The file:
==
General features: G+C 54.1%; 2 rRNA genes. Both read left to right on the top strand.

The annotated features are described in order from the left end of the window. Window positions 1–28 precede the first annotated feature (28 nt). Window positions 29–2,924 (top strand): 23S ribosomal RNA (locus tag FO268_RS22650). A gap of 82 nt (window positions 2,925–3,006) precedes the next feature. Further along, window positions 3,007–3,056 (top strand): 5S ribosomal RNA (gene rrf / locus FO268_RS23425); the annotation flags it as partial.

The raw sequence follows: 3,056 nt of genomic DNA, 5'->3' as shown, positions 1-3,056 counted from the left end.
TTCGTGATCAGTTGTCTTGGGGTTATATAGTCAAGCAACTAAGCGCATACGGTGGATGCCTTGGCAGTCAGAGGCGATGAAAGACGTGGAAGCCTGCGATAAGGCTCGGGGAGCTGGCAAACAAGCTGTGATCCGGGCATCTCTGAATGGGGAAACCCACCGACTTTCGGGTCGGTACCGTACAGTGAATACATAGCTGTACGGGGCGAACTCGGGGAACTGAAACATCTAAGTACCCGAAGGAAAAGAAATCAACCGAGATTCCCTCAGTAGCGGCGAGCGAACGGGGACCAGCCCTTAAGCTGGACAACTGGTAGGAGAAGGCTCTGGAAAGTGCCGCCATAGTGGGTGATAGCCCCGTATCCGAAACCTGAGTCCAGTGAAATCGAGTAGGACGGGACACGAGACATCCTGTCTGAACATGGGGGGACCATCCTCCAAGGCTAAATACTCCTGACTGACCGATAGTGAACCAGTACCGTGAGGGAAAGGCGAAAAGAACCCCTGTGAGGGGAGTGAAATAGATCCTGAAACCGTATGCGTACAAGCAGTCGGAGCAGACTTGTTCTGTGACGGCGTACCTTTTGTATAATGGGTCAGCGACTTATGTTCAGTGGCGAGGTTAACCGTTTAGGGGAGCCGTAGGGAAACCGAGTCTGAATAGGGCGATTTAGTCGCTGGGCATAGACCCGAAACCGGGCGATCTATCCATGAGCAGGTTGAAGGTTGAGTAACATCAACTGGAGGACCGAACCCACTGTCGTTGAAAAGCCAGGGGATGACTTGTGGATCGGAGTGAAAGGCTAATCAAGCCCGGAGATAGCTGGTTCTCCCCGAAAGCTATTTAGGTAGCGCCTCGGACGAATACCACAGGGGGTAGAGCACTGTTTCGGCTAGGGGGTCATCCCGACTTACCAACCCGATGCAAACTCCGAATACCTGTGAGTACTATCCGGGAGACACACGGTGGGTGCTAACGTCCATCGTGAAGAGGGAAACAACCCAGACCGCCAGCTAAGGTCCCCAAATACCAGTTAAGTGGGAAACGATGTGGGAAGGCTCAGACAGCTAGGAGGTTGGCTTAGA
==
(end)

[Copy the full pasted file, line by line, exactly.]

General features: G+C 54.1%; 2 rRNA genes. Both read left to right on the top strand.

The annotated features are described in order from the left end of the window. Window positions 1–28 precede the first annotated feature (28 nt). Window positions 29–2,924 (top strand): 23S ribosomal RNA (locus tag FO268_RS22650). A gap of 82 nt (window positions 2,925–3,006) precedes the next feature. Further along, window positions 3,007–3,056 (top strand): 5S ribosomal RNA (gene rrf / locus FO268_RS23425); the annotation flags it as partial.

The raw sequence follows: 3,056 nt of genomic DNA, 5'->3' as shown, positions 1-3,056 counted from the left end.
TTCGTGATCAGTTGTCTTGGGGTTATATAGTCAAGCAACTAAGCGCATACGGTGGATGCCTTGGCAGTCAGAGGCGATGAAAGACGTGGAAGCCTGCGATAAGGCTCGGGGAGCTGGCAAACAAGCTGTGATCCGGGCATCTCTGAATGGGGAAACCCACCGACTTTCGGGTCGGTACCGTACAGTGAATACATAGCTGTACGGGGCGAACTCGGGGAACTGAAACATCTAAGTACCCGAAGGAAAAGAAATCAACCGAGATTCCCTCAGTAGCGGCGAGCGAACGGGGACCAGCCCTTAAGCTGGACAACTGGTAGGAGAAGGCTCTGGAAAGTGCCGCCATAGTGGGTGATAGCCCCGTATCCGAAACCTGAGTCCAGTGAAATCGAGTAGGACGGGACACGAGACATCCTGTCTGAACATGGGGGGACCATCCTCCAAGGCTAAATACTCCTGACTGACCGATAGTGAACCAGTACCGTGAGGGAAAGGCGAAAAGAACCCCTGTGAGGGGAGTGAAATAGATCCTGAAACCGTATGCGTACAAGCAGTCGGAGCAGACTTGTTCTGTGACGGCGTACCTTTTGTATAATGGGTCAGCGACTTATGTTCAGTGGCGAGGTTAACCGTTTAGGGGAGCCGTAGGGAAACCGAGTCTGAATAGGGCGATTTAGTCGCTGGGCATAGACCCGAAACCGGGCGATCTATCCATGAGCAGGTTGAAGGTTGAGTAACATCAACTGGAGGACCGAACCCACTGTCGTTGAAAAGCCAGGGGATGACTTGTGGATCGGAGTGAAAGGCTAATCAAGCCCGGAGATAGCTGGTTCTCCCCGAAAGCTATTTAGGTAGCGCCTCGGACGAATACCACAGGGGGTAGAGCACTGTTTCGGCTAGGGGGTCATCCCGACTTACCAACCCGATGCAAACTCCGAATACCTGTGAGTACTATCCGGGAGACACACGGTGGGTGCTAACGTCCATCGTGAAGAGGGAAACAACCCAGACCGCCAGCTAAGGTCCCCAAATACCAGTTAAGTGGGAAACGATGTGGGAAGGCTCAGACAGCTAGGAGGTTGGCTTAGA